Diet Review: The Carb Lovers Diet
The Carb Lovers Diet: How It Works
The Carb Lovers Diet teaches men and women how to eat carbs the right way, Largeman-Roth says.
The plan starts with a one-week detox that trims calories to 1,200 per day in four small meals and promises up to six pounds of weight loss. After that, you get 1,600 calories in five small meals, with a "carb star" at every meal.
Even though you will be eating less, foods rich in resistant starch also tend to be high in fiber and the combination works together to promote fullness (satiety), balance blood sugar, and promote fat burning.
Resistant starch comes in four different forms from the kind found naturally in foods like legumes to starch granules made from corn.
Most Americans eat about 5 grams of resistant starch per day, says Hope Warshaw, RD, MMSc, RD, CDE, author of Diabetes Meal Planning Made Easy and a spokeswoman for National Starch, a maker of starches used in food products.
“Ideally, we should consume between 15-20 grams of resistant starch each day to get the satiety and fat burning benefits and help meet fiber needs," Warshaw says. Carb phobia has resulted in adults eating less than half the recommended amount of dietary fiber, she says.
Despite lots of research on the health benefits, resistant starch is hard to measure in the diet because it is not listed on nutrition labels or in most nutrient databases.
The Carb Lovers Diet: Experts' Views
Most registered dietitians and the Institute of Medicine promote diets rich in healthy carbs and wholesome foods -- much like those promoted in the The Carb Lovers Diet.
Nutrition experts are happy to see healthy carbs welcomed back into diet plans because without carbs, it's hard to meet your fiber needs.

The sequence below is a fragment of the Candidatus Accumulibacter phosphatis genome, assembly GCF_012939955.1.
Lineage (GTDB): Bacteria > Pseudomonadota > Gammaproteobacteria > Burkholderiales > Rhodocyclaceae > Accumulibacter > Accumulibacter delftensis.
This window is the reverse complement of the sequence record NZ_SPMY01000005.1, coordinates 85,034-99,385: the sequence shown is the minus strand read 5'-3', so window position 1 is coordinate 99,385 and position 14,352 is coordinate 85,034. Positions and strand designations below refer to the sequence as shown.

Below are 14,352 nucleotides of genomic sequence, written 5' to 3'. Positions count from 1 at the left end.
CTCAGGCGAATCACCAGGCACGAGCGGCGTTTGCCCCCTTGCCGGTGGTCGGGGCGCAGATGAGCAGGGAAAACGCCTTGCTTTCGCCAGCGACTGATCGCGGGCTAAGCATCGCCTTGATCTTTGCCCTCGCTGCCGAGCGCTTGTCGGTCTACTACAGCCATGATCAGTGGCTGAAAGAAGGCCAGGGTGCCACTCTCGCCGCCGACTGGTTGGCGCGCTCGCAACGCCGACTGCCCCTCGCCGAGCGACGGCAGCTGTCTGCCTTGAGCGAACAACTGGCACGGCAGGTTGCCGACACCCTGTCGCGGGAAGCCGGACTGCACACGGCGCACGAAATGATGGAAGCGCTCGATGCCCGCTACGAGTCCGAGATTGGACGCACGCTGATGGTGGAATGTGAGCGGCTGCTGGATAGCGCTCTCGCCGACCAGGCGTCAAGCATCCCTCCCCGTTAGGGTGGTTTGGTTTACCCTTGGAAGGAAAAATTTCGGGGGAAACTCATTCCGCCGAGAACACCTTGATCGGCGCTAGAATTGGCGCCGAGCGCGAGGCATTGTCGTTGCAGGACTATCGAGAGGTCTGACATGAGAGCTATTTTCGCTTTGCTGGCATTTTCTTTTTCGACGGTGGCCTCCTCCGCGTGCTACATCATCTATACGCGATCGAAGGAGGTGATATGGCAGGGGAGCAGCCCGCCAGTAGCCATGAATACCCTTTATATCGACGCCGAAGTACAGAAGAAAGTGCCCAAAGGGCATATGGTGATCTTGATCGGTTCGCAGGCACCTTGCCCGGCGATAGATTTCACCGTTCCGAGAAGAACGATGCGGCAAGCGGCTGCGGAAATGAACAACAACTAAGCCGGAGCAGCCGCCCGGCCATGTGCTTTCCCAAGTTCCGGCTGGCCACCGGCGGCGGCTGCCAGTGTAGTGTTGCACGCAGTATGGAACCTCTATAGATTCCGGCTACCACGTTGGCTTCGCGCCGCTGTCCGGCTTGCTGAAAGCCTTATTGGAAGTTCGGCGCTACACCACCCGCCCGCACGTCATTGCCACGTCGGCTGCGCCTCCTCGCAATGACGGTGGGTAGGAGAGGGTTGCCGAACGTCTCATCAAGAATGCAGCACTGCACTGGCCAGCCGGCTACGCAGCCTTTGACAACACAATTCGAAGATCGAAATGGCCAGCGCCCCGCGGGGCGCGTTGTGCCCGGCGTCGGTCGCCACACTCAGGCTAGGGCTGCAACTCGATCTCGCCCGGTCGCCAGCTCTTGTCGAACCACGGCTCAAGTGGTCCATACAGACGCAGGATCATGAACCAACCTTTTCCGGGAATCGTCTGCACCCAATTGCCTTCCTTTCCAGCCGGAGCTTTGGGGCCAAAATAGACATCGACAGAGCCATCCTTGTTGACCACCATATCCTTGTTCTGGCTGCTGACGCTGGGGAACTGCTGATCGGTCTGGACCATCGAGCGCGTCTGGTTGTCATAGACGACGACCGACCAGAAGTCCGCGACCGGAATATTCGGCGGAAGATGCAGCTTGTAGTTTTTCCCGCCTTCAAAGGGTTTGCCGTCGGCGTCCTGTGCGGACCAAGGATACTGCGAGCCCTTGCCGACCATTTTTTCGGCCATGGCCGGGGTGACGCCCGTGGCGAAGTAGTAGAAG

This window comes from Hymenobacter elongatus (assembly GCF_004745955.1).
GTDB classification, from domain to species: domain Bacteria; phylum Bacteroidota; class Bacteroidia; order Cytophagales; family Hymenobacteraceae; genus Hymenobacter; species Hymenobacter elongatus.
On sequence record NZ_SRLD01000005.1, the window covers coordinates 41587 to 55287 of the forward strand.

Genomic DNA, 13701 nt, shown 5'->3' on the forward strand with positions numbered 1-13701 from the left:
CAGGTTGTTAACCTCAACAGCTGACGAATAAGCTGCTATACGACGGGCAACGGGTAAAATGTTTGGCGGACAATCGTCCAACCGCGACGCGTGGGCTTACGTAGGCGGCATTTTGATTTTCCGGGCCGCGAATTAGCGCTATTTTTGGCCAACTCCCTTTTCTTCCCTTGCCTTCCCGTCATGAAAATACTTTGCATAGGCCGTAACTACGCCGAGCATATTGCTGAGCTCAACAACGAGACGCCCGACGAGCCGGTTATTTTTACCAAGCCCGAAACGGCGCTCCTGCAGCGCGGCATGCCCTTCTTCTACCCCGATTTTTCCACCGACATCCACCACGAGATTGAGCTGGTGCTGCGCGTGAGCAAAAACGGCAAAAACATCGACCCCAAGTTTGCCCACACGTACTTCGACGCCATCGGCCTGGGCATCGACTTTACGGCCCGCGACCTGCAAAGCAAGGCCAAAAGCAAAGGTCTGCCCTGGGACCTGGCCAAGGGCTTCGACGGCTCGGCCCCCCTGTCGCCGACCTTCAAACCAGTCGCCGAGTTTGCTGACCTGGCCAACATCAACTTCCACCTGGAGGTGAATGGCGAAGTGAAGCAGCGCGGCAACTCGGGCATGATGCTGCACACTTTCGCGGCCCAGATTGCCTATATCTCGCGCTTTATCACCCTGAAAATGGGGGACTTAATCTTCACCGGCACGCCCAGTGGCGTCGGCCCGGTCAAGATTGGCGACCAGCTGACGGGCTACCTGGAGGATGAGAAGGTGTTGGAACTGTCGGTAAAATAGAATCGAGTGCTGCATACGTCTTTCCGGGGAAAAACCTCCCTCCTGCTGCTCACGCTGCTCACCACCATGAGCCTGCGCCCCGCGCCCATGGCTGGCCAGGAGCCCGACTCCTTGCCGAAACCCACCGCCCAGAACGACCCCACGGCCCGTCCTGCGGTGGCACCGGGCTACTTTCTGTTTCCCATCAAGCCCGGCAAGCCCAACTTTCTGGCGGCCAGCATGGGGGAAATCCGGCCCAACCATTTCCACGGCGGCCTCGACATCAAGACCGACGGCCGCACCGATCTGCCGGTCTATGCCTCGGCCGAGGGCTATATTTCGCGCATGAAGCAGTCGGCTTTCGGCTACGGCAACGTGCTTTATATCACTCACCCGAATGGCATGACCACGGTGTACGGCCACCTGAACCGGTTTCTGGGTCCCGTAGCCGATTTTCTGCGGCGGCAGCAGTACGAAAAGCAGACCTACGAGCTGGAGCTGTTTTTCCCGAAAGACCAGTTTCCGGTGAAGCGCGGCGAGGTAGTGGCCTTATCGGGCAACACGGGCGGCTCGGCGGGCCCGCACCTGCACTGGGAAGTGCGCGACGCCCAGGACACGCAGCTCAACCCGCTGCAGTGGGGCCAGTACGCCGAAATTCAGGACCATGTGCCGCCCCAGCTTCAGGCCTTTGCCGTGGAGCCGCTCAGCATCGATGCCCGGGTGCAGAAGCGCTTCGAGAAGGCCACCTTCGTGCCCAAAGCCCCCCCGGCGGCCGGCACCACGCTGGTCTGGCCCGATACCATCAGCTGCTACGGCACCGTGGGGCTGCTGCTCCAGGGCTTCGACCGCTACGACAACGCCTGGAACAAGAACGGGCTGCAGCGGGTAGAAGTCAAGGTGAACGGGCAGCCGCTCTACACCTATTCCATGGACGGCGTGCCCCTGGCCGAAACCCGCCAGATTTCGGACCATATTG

“You will lose weight on this plan because the calories are restricted, portions are controlled, and the recommended foods are basically very filling and healthy” says American Dietetic Association spokeswoman Andrea Giancoli, MPH, RD.
There is a wealth of good science around the health benefits of resistant starch, particularly improving insulin sensitivity, glucose tolerance, and eating fewer calories, says Warshaw, author of Diabetes and Meal Planning Made Easy.
The Carb Lovers Diet is similar to the recommendations of the U.S. Department of Agriculture's 2005 Dietary Guidelines, without the emphasis on resistant-starch foods at every meal.
Giancoli applauds the flexibility and basic plan. But she cautions the 1,200-calorie phase one-week detox plan may be too restrictive.
“Skip the first phase and jump right into the 1,600-calorie phase, because the promised six-pound weight loss is mostly fluids and lean tissue, which you don’t want to lose,” Giancoli says.
“There is plenty of fiber, lean and low-fat protein to help make the small meals more filling. Yet even 1,600 calories may be inadequate for people who exercise an hour per day,” Giancoli says.
She agrees with the authors' suggestion to snack if you're still hungry. She also recommends that you “pile on the vegetables" to help fill up.
Giancoli disagrees with skipping artificial sweeteners. “The jury is still out on artificial sweeteners and the research is not clear to warrant pulling these substances that really can help dieters,” she says.